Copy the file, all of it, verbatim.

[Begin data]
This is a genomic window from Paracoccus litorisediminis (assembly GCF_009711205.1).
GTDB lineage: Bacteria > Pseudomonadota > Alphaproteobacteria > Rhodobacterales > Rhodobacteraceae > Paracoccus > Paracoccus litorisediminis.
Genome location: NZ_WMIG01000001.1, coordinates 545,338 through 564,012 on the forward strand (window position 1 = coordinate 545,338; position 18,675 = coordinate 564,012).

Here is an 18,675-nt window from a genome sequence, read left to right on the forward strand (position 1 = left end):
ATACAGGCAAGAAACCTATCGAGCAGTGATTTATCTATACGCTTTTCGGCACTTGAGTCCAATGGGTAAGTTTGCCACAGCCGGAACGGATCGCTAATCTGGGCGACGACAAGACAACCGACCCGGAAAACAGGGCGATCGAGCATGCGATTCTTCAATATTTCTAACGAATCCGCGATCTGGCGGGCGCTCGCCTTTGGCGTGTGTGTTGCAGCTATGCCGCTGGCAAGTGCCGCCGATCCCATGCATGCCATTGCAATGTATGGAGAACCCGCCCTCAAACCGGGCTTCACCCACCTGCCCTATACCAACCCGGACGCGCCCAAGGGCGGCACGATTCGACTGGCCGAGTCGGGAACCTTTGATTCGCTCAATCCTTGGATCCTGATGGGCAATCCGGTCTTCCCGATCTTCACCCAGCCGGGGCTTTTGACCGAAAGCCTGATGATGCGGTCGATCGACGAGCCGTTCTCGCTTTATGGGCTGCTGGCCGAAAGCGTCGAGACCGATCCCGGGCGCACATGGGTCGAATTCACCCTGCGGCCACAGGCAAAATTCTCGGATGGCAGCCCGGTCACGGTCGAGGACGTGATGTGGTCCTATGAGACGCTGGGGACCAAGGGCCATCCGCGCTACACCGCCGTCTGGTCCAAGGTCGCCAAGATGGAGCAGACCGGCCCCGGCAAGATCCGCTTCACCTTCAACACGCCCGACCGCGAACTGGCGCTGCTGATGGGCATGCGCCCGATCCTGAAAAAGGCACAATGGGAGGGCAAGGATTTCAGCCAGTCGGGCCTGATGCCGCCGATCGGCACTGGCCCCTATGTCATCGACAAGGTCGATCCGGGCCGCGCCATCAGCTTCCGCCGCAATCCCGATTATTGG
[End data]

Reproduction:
This is a genomic window from Paracoccus litorisediminis (assembly GCF_009711205.1).
GTDB lineage: Bacteria > Pseudomonadota > Alphaproteobacteria > Rhodobacterales > Rhodobacteraceae > Paracoccus > Paracoccus litorisediminis.
Genome location: NZ_WMIG01000001.1, coordinates 545,338 through 564,012 on the forward strand (window position 1 = coordinate 545,338; position 18,675 = coordinate 564,012).

Here is an 18,675-nt window from a genome sequence, read left to right on the forward strand (position 1 = left end):
ATACAGGCAAGAAACCTATCGAGCAGTGATTTATCTATACGCTTTTCGGCACTTGAGTCCAATGGGTAAGTTTGCCACAGCCGGAACGGATCGCTAATCTGGGCGACGACAAGACAACCGACCCGGAAAACAGGGCGATCGAGCATGCGATTCTTCAATATTTCTAACGAATCCGCGATCTGGCGGGCGCTCGCCTTTGGCGTGTGTGTTGCAGCTATGCCGCTGGCAAGTGCCGCCGATCCCATGCATGCCATTGCAATGTATGGAGAACCCGCCCTCAAACCGGGCTTCACCCACCTGCCCTATACCAACCCGGACGCGCCCAAGGGCGGCACGATTCGACTGGCCGAGTCGGGAACCTTTGATTCGCTCAATCCTTGGATCCTGATGGGCAATCCGGTCTTCCCGATCTTCACCCAGCCGGGGCTTTTGACCGAAAGCCTGATGATGCGGTCGATCGACGAGCCGTTCTCGCTTTATGGGCTGCTGGCCGAAAGCGTCGAGACCGATCCCGGGCGCACATGGGTCGAATTCACCCTGCGGCCACAGGCAAAATTCTCGGATGGCAGCCCGGTCACGGTCGAGGACGTGATGTGGTCCTATGAGACGCTGGGGACCAAGGGCCATCCGCGCTACACCGCCGTCTGGTCCAAGGTCGCCAAGATGGAGCAGACCGGCCCCGGCAAGATCCGCTTCACCTTCAACACGCCCGACCGCGAACTGGCGCTGCTGATGGGCATGCGCCCGATCCTGAAAAAGGCACAATGGGAGGGCAAGGATTTCAGCCAGTCGGGCCTGATGCCGCCGATCGGCACTGGCCCCTATGTCATCGACAAGGTCGATCCGGGCCGCGCCATCAGCTTCCGCCGCAATCCCGATTATTGG